The Indian Air Force (IAF) Tejas fighter jet takes off during the joint ‘Exercise Cope India 2023’ between The United States Air Force (USAF) and IAF at the air force station in Kalaikunda, in India’s West Bengal state on April 24, 2023.
Dibyangshu Sarkar | AFP | Getty Images
General Electric is in final discussions to cement a partnership with India’s Hindustan Aeronautics Ltd. to co-manufacture jet engines in the country, CNBC has learned.
The deal, expected to be signed either before or during a visit by Indian Prime Minister Narendra Modi to Washington, D.C., later this month, would give the Indian aerospace company access to GE’s highly coveted F414 engine, according to two people familiar with the deal who requested anonymity to discuss not-yet-public details.
The engines would be used utilized in fighter jets for India, the people said.
Earlier this week, U.S. Defense Secretary Lloyd Austin visited India and discussed the jet engine deal with Indian officials, sources told CNBC.
The nature of the agreement — whether it will be labeled a partnership, joint venture or co-assembly — still remains to be seen. Two Indian startups are also a part of the venture, the sources said.
GE declined to comment.
A partnership of this sort would require the transfer of technology and therefore approval by Congress to move forward. Experts say once the U.S. State Department formally notifies congressional committees on Capitol Hill of the GE partnership, a 30-day period to approve the deal would begin.
Representatives for the State Department and the Pentagon did not immediately return requests for comment. The Indian government did not immediately comment.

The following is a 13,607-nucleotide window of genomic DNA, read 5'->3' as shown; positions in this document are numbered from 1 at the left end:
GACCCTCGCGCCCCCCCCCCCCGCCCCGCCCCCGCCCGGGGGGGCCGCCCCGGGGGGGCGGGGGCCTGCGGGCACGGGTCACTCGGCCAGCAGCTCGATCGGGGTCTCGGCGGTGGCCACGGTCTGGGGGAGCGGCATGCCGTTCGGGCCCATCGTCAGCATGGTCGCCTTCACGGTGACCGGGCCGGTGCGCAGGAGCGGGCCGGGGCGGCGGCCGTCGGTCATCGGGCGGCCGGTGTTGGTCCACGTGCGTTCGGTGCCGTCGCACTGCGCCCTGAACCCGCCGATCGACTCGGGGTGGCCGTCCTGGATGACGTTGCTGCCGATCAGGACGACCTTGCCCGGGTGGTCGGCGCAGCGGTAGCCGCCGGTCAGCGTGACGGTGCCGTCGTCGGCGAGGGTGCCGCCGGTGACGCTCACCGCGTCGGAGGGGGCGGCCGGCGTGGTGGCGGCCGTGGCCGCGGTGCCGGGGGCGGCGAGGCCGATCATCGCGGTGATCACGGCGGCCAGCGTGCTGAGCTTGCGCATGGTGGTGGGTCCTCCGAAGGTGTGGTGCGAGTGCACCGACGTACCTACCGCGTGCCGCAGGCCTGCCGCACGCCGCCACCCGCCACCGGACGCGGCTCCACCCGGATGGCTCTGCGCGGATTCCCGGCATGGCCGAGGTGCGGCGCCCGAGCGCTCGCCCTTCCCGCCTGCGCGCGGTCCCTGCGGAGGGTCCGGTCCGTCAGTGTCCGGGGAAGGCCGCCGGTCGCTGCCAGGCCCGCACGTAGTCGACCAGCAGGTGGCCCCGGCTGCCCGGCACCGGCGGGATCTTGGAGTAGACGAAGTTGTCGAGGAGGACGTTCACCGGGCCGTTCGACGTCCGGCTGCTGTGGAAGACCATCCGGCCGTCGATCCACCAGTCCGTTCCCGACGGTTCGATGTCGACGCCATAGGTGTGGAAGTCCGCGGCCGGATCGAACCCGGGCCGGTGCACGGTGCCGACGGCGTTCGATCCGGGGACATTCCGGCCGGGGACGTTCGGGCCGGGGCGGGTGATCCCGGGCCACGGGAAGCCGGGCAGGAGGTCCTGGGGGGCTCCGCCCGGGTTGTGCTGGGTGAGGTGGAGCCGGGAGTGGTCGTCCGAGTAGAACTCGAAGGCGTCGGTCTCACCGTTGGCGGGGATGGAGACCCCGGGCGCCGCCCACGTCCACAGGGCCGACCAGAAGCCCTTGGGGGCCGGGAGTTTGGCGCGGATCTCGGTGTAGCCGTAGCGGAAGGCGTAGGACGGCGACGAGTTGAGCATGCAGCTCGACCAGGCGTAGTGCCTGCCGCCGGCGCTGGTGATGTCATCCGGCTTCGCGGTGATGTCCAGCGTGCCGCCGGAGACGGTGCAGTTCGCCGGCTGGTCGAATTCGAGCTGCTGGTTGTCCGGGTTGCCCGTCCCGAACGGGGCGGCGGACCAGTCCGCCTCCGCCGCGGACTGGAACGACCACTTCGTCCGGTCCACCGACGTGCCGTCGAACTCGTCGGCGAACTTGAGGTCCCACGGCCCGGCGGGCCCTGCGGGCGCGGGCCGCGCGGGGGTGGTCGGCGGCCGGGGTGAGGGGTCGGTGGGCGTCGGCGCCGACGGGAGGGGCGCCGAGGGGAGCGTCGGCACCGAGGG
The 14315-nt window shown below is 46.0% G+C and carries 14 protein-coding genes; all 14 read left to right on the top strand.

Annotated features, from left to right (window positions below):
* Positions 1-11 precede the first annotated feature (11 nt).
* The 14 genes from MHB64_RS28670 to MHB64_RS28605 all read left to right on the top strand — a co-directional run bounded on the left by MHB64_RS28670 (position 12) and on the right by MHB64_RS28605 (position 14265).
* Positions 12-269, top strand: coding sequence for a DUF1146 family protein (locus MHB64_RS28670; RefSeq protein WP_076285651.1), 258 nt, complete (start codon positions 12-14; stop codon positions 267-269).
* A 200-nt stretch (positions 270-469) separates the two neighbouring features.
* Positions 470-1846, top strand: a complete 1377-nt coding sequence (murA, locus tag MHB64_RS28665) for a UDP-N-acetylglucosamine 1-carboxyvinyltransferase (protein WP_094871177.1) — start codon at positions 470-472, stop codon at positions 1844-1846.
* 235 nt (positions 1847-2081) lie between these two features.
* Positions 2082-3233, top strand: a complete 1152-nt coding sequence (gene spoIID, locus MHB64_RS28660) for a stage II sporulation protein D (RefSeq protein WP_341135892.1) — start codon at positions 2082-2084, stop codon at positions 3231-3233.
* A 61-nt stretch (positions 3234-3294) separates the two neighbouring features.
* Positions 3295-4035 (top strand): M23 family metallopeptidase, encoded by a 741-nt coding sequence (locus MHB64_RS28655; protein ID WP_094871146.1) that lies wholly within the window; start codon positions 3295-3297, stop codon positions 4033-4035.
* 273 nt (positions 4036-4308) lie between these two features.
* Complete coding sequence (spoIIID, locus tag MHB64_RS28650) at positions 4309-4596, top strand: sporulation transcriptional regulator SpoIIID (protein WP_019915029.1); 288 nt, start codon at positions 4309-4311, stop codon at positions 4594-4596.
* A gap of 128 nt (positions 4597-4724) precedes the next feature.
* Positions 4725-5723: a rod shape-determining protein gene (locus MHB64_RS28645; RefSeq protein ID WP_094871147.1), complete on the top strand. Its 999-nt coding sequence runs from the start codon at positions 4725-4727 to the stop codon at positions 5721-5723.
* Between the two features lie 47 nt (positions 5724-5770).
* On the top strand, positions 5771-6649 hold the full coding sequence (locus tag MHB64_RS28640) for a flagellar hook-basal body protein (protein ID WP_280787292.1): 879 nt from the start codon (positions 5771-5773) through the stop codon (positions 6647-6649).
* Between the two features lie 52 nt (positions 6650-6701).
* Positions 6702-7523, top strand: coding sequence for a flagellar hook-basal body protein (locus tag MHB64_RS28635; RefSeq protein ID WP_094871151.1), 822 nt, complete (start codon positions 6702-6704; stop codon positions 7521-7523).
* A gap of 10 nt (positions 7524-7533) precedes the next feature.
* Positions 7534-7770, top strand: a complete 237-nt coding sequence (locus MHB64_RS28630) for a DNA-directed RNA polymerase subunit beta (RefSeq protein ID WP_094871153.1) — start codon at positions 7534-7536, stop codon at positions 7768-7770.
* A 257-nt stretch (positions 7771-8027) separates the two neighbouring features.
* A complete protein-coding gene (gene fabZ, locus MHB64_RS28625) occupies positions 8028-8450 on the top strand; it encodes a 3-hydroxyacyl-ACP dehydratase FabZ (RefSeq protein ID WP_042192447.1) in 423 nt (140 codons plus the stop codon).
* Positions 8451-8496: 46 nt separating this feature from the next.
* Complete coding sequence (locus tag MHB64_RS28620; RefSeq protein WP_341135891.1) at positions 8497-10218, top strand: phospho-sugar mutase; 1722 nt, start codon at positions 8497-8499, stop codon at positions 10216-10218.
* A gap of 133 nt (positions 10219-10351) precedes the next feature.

“We know that sharing advanced technology is what India wants from the U.S. to show it is in this relationship for the long term,” said Richard Rossow, chair of U.S.-India policy studies at the Center for Strategic and International Studies.
For years, India has relied on Russia for its defense needs, however, Indian defense officials have engaged in a series of meetings with Washington in recent years to procure U.S. equipment as well.
“What the Indians want is co-production. They want to develop and produce this equipment in India — not just be a foreign purchaser,” said Daniel Silverberg, managing director at Capstone and a former national security advisor.
The potential GE deal comes as India’s economy has grown exponentially, drawing more interest from corporate giants like Apple, Google and Amazon. In May, Apple CEO Tim Cook traveled to India and met with Modi as the iPhone maker opened its first two big retail stores in the country.
The emerging market is also increasingly seen as a way to counterbalance China’s dominance in broader Asia.
“One policy objective of the U.S. administration is to strengthen the capacity of the Indian military to play a key role in the counter-China effort,” said Silverberg.
GE Aerospace has been growing its presence in India for four decades, leveraging joint ventures to gain market share.
“We certainly see a lot of activity brewing in India,” GE CEO Larry Culp told CNBC in late April, weeks after Air India placed a massive order for more than 800 GE LEAP engines.